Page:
Did Charles V, King of France (1364-80), die from an attempted poisoning, committed 23 years early? Or was his death caused by his own attempts to stop his physician’s warning? A new study weighs in on the case of the ‘weeping fistula’.
France was seemingly inundated with political machinations during the Hundred Years’ War. Many were caused by Charles the Bad, King of Navarre from 1349 to 1387. Among his many deeds was his alleged poisoning of his former friend Charles the Wise, then a prince and heir to the Kingdom of France. The chronicler Froissart reports how a mysterious venom struck the prince, causing “the hairs of his head and the nails of his hands and feet (to) fall off…”
Historians have noted that this illness was very similar to arsenic poisoning, and many people at the time believed that Charles the Bad was responsible. However, Prince Charles survived, but was left with a fistula on his arm that would ‘weep’ – in modern medical terms, drip out pus. His physician prophesized to Charles that if this weeping ever stopped, he would die within 15 days.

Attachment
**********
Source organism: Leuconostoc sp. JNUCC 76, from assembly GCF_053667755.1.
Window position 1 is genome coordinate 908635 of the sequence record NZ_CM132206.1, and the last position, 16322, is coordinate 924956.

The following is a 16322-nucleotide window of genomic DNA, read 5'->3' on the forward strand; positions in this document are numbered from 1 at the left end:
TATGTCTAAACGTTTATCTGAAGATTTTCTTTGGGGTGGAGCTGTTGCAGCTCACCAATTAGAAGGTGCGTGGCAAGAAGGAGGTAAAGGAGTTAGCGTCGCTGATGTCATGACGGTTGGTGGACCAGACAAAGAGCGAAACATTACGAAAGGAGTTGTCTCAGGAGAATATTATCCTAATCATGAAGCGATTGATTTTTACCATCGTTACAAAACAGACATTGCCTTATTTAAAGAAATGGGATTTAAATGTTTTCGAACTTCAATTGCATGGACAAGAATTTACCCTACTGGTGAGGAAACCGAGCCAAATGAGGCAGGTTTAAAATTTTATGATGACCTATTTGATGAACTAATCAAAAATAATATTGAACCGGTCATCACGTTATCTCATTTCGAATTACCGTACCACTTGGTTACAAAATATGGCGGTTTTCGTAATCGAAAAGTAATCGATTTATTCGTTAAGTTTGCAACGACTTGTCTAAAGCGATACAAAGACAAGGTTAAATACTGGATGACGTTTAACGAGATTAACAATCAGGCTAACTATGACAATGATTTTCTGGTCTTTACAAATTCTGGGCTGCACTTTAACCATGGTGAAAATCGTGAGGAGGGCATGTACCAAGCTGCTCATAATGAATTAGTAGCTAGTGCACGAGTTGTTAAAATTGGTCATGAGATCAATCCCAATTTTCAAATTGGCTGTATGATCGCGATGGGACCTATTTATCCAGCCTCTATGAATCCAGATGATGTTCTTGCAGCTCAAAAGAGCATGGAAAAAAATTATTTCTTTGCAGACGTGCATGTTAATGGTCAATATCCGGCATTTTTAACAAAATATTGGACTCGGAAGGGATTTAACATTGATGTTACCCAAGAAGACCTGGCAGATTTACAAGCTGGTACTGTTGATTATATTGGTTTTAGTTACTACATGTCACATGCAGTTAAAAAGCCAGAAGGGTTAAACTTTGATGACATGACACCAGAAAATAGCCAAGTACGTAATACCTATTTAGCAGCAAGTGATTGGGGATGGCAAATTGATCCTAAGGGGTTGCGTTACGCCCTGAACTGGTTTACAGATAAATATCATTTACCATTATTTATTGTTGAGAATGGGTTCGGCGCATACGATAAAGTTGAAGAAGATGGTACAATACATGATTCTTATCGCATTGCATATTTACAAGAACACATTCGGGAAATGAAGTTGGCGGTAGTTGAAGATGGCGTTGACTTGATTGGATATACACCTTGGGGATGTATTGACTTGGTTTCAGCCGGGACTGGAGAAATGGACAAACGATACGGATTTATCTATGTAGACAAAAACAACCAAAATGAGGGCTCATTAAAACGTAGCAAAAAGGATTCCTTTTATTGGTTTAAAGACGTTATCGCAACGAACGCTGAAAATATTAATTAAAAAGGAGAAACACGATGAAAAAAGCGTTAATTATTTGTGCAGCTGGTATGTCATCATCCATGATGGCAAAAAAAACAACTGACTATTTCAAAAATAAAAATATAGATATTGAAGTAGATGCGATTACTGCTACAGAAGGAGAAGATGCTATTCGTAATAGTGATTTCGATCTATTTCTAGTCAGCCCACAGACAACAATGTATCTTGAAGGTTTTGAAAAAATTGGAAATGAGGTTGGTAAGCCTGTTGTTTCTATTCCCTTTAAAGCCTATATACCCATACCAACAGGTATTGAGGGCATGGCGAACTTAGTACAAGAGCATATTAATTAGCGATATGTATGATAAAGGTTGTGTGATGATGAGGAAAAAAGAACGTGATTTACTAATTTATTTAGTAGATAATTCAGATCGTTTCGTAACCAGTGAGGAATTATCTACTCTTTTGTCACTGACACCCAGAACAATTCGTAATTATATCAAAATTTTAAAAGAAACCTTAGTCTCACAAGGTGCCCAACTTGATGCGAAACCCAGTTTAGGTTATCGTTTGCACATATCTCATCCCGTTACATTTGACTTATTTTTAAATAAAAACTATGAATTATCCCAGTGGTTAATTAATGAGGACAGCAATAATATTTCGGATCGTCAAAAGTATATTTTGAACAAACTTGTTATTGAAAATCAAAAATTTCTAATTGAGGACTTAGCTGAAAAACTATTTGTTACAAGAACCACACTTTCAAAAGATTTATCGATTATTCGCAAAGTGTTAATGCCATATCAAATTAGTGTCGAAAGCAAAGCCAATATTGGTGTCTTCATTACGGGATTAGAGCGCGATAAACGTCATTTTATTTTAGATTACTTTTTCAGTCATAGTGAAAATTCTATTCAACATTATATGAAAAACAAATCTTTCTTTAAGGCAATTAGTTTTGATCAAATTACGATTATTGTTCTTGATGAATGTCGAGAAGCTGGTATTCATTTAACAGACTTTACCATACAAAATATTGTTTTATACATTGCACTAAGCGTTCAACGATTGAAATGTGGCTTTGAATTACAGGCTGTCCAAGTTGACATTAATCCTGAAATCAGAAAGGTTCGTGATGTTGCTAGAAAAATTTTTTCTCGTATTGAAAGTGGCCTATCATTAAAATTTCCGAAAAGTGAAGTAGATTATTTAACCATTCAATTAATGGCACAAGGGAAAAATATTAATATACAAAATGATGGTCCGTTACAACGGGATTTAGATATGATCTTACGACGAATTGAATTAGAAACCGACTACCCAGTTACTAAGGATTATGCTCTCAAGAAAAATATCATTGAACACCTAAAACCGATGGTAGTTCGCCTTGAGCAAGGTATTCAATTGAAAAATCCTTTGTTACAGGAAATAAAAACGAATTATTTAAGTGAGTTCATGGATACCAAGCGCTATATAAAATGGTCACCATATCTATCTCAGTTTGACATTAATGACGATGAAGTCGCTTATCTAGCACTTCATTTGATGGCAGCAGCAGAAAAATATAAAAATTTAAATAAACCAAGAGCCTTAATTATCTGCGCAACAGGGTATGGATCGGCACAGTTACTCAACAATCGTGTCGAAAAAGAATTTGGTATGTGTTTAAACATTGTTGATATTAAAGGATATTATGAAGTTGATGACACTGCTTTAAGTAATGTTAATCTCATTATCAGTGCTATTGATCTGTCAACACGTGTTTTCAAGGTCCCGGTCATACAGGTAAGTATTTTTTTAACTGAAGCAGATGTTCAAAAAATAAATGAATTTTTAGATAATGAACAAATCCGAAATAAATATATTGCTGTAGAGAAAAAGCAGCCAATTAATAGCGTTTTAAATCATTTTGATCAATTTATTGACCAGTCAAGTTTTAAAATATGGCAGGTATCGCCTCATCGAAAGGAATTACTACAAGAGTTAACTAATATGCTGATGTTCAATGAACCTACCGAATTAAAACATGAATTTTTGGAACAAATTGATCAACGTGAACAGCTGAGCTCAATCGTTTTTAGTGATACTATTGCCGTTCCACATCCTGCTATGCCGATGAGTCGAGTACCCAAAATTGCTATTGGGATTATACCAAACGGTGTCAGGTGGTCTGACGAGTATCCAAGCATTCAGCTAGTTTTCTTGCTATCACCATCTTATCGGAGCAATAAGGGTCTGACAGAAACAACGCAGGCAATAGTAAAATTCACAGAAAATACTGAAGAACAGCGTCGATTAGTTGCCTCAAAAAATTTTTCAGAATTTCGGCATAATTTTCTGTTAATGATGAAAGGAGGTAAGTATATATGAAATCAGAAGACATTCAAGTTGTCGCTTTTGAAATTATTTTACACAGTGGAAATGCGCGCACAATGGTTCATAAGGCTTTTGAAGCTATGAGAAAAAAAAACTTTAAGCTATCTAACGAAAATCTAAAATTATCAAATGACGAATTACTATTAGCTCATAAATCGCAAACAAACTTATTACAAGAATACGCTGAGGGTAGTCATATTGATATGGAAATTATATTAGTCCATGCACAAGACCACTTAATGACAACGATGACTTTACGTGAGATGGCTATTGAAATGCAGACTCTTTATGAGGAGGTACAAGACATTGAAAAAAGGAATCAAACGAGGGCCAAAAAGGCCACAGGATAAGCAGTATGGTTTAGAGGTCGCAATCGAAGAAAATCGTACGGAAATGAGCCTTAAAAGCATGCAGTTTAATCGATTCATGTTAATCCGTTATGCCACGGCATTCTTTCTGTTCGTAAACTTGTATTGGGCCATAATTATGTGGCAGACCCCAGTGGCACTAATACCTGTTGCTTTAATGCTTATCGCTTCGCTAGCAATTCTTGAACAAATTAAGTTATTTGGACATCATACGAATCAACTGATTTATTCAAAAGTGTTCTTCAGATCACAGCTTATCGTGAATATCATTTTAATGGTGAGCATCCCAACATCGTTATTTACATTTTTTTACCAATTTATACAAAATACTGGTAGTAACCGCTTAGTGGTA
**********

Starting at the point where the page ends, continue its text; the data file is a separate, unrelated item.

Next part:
Sure enough, 23 years later, Froissart reports that “…when the fistula started drying up and ceased to weep, the terror of death began to stalk him…” Charles, now King Charles V, was dead within days, at the age of 42.
In a new study recently published in Cureus, Matthew D. Turner examines the potential causes of Charles the Wise’s death. Turner ultimately concludes that even if Charles the Bad did poison the prince, that would almost certainly have played no role in his later demise.
Instead, Turner points to several conditions that could have caused the constant production of pus, including a tuberculosis infection. “It is almost certain that the king was exposed to the disease at some point, for tuberculosis was incredibly widespread in the medieval world,” the author notes.
An even more troubling idea is that Charles V met his end through his attempts to ensure that the fistula was still ‘weeping’ – continuing to drain pus. Weary of his own physician’s warning found ways through mechanical stress to keep the fistula active, years after it could have healed on its own.
Turner concludes that “the ‘pale, thin, and grave’ king who always ‘lived under a sense of urgency’ may have been the author of his own pain.”
The article, “The Terror of Death Began To Stalk Him”: The Mysterious Fistula of Charles the Wise, by Matthew D. Turner, appears in Cureus. Click here to read it.